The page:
Imagine we have two names, X and Y, which describe the same object.
If X and Y are identical in every possible way, and therefore X=Y, is
X is like Y.
a true statement?
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If something is identical (X==Y) then it is necessarily alike (but more than that)
If something is alike, it is not necessarily identical.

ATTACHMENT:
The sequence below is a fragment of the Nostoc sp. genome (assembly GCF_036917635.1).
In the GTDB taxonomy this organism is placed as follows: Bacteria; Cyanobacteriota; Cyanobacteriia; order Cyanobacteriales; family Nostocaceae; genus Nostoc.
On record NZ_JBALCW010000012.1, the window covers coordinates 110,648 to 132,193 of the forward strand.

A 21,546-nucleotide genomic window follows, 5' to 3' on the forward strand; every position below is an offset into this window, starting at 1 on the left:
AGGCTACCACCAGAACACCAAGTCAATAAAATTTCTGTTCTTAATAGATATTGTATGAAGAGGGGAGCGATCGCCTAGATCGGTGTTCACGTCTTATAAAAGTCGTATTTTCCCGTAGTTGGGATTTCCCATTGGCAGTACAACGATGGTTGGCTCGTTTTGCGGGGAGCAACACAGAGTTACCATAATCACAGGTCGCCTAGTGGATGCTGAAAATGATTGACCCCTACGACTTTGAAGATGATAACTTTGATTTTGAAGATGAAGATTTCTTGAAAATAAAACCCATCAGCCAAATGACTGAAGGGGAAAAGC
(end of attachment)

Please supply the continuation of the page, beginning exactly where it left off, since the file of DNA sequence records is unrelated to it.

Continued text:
X equals / is identical to Y is thus a stronger / stricter statement (than alike)
So, as Weather Vane said in his comment, "X and Y are alike" is not a false statement, but it is one you would not say, as you already said (or if you haven't, you should say [because it provides more information]) that "X and Y are identical".
Saying "X is like Y" after saying they are identical actually takes away from the strength of the identical statement (and is confusing because why would you partially/potentially negate what you just said).